Academic journal article Journal of Marriage and Family

Sex and Parent and Children's Well-Being in Single-Parent Households

Academic journal article Journal of Marriage and Family

Sex and Parent and Children's Well-Being in Single-Parent Households

Article excerpt

Do women and men play unique roles in shaping children's well-being? If so, we should note important differences between offspring living with single mothers and those living with single fathers. To date, researchers have been unable to assess this claim satisfactorily because they have lacked generalizable data with detailed information about adolescents in both single-mother and single-father households. We compare well-being among youths living in single-mother and single-father households using the 1990 wave of the National Education Longitudinal Study and among adults raised by single parents using data from the General Social Surveys, 1972-1994. Our results highlight how single mothers and single fathers differ from each other in ways that often predate their family structure but suggest that there is little evidence that offspring are better off or develop particular characteristics in one household versus the other. We suggest that theorists have overemphasized the role of parent's sex in youths' development at the expense of understanding more structural explanations for the association between family structure and well-being.

What role does the sex of a parent play in the parent-child relationship and in children's wellbeing? One argument is that parental sex is critical because women and men are inherently different. They have unique parenting styles and ultimately make distinct contributions to their children's emotional development. This view is expressed in a 1997 Current Population Report:

It is undisputed among researchers and policy pundits alike that fathers' involvement is extremely important for children's proper social and emotional development. Furthermore, fathers interact differently with their children than do mothers, and it is fathers' unique interaction that is said to help promote specifically children's emotional development. (Casper, 1997, p. 1) We challenge this claim. By comparing well-being among children in single-mother and single-father households, we demonstrate that children are not uniquely affected by lack of exposure to either a female or male parent.

INDIVIDUALIST VERSUS STRUCTURALIST PERSPECTIVES

The individualist perspective of gender views sex of parent as necessarily important for the parent-child relationship because gender is seen as an immutable trait of adults, the result of either biological sex differences or powerful early socialization (Risman, 1987). Individualists build this argument by pointing out that women experience the parenting role differently than men do. Women more often perform "primary parenting" duties that require daily attention (e.g., feeding, dressing, and transporting children). For men parenting is more likely to be about breadwinning, acting as a playmate, and "helping" with day-to-day responsibilities (Hochschild, 1989; Thompson & Walker, 1989). Both women's and men's parenting styles, it is argued, are important for children in different ways; lacking either is problematic. Those supporting the individualist view of gender attribute, in part, the lower school performance, greater likelihood of early family formation, and weaker labor-force attachment for children from single-mother households versus mother-father households to economic deprivation and the loss of a second parent. Most important, they contend that children also are specifically affected by the lack of a biological father in the household (e.g., Popenoe, 1996).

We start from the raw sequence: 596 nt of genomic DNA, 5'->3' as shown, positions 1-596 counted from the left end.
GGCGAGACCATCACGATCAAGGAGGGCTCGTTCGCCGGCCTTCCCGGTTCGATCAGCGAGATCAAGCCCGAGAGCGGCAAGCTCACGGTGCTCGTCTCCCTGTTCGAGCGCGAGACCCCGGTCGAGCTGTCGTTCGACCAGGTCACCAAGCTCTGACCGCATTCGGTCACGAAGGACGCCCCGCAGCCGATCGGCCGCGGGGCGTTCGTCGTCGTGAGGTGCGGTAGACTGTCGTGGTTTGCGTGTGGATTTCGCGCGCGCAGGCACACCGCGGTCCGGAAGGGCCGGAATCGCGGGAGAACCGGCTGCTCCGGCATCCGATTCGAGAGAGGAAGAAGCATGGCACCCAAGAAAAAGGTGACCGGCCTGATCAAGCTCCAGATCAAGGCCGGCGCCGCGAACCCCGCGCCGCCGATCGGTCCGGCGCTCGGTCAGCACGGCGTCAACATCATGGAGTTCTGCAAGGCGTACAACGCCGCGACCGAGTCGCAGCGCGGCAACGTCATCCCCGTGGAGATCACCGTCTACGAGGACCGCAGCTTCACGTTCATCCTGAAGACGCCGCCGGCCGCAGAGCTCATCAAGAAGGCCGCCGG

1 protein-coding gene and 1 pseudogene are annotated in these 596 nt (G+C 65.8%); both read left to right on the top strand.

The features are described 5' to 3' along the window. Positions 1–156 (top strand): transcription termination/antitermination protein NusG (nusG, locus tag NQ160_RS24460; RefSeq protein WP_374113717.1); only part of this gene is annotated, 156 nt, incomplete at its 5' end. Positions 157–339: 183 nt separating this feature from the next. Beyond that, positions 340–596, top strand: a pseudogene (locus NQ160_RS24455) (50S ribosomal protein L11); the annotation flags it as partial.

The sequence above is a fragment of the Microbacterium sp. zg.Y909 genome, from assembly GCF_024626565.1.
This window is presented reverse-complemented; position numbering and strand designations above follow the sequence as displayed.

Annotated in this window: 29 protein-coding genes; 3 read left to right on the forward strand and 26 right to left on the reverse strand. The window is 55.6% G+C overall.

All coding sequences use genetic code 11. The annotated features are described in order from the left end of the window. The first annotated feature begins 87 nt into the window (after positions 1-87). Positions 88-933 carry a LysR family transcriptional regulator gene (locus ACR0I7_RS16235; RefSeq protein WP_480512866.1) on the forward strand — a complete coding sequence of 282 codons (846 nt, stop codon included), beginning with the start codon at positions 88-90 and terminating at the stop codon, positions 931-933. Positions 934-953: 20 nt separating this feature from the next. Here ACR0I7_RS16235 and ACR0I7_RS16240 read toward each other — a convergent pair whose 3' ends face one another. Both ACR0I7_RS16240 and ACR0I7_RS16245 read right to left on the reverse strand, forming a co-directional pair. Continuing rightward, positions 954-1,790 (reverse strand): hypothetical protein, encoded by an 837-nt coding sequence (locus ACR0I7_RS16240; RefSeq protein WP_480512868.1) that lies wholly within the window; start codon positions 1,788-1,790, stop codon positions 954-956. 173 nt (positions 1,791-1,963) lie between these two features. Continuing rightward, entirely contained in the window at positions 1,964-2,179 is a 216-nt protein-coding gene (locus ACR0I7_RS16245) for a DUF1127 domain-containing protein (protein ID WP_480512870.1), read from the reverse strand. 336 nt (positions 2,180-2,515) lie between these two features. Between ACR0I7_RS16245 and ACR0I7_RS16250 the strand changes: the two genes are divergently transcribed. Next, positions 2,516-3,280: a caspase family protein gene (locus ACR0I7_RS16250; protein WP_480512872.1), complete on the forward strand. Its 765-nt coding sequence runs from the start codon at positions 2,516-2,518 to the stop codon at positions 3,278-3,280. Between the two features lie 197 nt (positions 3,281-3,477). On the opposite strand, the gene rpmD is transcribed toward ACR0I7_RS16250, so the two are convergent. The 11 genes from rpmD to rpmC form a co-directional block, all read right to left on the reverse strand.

Structuralist theorists of gender offer an alternative view. They contend that sex roles are not internalized in adults as enduring traits but that men and women behave differently because they often encounter different social conditions (Kanter, 1977; Risman, 1987; West & Zimmerman, 1987). For example, women and men confront different expectations from interaction partners, are expected to meet distinctive obligations from paid and family work (Nock & Kingston, 1988), have access to different information and social networks (Campbell, 1988; Munch, McPherson, & Smith-Lovin, 1997), and are presented with varying opportunities for interaction on a daily basis. …

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